On this day, girls used to play love fortune-telling. Each for herself, they would pick daisies and try to tell if boys loved them or not by tearing petals, one by one, from a daisy. The custom of lighting the svitnjak represented an occasion where a village community would socialise, except for families in mourning. In the Cetinska Krajina Region, the feast of St John the Baptist used to be marked by holding a parish fête, the dernek, in the village of Grab. The custom of lighting a symbolic fire during the summer solstice was known to all the Slavic peoples, whereas the Christian Saint John is the equivalent to the Old Slavic God of the Summer Sun.
Parish Fêtes (sg. dernek, pl. derneci)
Parish fêtes used to be occasions where the young fit for marriage used to meet. Most often they were held in order to celebrate feast days of patron saints of different places, such as Our Lady of the Angels in Imotski, Our Lady of the Rosary in Vrlika, St Luke in Otok near Sinj, St Philip and Jacob in Potravlje near Sinj, St Michael in Trilj near Sinj, etc. It was a general characteristic of the Sinjska Krajina Region that, as was the custom, a young man would give a present called the grotulja to a girl he liked. The grotulja is actually a row of holed walnuts arranged on a string, whose length varies, so there are the grotulje (pl.) from those the length of a necklace to those reaching the floor. As a result, a girl's success with boys used to be determined by the number and the length of grotulja she would get on the dernek.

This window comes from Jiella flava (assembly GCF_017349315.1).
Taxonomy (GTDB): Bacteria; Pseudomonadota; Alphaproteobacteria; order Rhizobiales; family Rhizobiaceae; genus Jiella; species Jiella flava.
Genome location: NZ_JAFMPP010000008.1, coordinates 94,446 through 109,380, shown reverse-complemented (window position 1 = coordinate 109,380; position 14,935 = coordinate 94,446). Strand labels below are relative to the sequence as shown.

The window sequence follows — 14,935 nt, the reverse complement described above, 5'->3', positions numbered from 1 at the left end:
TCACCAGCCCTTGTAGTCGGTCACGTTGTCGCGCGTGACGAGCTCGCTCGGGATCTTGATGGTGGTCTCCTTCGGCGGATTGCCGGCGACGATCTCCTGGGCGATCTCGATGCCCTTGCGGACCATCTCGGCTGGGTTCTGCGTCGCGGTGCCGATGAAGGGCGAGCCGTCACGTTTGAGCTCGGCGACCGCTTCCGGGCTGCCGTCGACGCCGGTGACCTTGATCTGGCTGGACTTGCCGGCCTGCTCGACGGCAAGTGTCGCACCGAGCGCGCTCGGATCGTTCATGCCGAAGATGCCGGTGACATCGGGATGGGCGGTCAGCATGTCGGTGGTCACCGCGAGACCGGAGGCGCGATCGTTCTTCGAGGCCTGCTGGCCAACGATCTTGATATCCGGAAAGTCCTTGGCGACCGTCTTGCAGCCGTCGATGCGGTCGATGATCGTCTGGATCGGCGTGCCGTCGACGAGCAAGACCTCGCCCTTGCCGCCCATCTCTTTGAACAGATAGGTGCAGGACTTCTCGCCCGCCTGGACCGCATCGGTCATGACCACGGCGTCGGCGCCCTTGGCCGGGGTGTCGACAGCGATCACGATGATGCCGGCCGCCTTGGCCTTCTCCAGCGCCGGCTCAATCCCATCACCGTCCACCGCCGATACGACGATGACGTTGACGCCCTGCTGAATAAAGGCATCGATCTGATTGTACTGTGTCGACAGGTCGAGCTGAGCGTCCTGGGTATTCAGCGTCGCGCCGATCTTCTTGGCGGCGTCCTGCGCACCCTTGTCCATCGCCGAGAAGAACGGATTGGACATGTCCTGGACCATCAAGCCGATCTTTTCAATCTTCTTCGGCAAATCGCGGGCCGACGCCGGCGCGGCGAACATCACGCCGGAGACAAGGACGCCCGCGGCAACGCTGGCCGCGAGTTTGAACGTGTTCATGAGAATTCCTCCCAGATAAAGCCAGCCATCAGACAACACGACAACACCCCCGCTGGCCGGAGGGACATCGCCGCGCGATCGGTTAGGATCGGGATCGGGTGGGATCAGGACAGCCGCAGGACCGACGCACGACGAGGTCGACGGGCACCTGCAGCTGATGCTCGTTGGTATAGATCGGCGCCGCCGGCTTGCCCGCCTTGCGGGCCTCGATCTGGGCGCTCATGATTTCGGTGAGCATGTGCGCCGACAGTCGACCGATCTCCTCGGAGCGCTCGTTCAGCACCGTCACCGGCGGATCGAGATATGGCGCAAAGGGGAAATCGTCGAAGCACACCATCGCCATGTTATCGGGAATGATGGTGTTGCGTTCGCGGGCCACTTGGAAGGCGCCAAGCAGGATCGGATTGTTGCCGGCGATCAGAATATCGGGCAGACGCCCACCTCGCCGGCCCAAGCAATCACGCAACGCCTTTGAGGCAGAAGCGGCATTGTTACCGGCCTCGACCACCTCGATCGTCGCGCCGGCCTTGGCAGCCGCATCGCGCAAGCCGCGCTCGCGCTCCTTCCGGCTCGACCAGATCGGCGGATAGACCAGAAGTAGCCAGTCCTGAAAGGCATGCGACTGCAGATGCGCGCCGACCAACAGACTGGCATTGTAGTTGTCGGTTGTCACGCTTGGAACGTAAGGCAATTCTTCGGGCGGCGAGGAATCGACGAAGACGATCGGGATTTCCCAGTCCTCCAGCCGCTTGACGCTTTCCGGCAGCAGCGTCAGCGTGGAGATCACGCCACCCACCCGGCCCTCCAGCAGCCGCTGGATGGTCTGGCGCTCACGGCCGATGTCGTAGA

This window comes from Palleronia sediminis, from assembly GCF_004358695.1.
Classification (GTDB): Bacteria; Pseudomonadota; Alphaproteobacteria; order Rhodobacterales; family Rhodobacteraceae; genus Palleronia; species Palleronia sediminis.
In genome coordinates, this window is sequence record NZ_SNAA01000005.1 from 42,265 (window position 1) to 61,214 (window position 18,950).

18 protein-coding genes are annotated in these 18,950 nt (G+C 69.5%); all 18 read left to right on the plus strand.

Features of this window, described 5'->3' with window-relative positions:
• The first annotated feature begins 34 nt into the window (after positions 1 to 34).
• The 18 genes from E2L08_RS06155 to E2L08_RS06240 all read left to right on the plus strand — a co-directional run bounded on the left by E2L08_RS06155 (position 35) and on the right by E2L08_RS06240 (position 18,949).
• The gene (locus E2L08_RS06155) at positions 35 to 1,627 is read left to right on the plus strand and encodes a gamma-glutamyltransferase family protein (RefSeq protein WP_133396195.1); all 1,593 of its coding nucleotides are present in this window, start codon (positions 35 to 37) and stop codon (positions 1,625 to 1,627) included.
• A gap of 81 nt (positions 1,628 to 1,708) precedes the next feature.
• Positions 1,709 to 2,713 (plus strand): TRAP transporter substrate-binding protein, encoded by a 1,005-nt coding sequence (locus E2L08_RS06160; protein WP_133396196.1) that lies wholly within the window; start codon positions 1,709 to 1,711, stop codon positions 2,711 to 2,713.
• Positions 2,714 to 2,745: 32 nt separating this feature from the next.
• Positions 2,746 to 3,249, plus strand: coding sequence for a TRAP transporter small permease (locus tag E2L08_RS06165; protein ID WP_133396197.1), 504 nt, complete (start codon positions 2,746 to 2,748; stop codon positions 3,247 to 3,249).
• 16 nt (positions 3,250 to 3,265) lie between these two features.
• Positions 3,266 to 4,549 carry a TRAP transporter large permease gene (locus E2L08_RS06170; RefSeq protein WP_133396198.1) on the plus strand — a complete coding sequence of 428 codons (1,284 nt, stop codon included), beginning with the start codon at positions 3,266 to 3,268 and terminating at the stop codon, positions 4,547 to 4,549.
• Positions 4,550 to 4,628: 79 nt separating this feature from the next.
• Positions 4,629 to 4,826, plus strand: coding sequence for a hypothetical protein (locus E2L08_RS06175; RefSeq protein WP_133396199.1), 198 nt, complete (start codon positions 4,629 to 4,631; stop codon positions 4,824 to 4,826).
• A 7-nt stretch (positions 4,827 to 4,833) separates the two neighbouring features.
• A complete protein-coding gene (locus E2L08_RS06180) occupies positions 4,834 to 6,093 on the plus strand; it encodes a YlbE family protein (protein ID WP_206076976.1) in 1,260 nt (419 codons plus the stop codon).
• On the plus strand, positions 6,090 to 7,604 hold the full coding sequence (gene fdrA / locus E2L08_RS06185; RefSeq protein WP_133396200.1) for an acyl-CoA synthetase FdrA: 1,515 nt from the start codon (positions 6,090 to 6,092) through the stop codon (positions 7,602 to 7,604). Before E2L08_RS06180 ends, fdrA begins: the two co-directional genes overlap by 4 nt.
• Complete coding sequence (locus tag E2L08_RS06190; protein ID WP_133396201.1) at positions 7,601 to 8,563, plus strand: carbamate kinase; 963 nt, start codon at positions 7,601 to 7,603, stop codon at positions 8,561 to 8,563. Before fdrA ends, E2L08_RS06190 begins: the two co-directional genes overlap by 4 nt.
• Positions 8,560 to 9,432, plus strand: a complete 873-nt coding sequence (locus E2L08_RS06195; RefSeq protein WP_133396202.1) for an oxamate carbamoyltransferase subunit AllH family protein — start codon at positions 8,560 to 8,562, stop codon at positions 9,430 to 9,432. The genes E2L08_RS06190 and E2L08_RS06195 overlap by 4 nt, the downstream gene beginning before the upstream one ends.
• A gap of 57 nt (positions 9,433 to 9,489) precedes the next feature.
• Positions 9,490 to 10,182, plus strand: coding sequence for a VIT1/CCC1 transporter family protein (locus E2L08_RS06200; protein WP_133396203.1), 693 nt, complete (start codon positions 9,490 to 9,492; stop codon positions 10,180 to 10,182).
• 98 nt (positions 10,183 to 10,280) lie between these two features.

Not only that the dernek used to be an occasion for young men to meet girls, but it also represented an opportunity for all the members of a village community to gather and socialise, those living in a community as well as those who had left their home in search of a better life. Pedlars, the so-called torbari, used to be very popular on feast days, selling small objects of all kinds – small wooden combs, pocket mirrors, needles, knitting thread, etc. Other goods sold included tobacco, the uštipci (long and thin pieces of fried batter), cattle, etc. Since the dernek used to be held in order to celebrate a patron saint, it also included a church service in a local parish church and a procession in which almost all the village took part.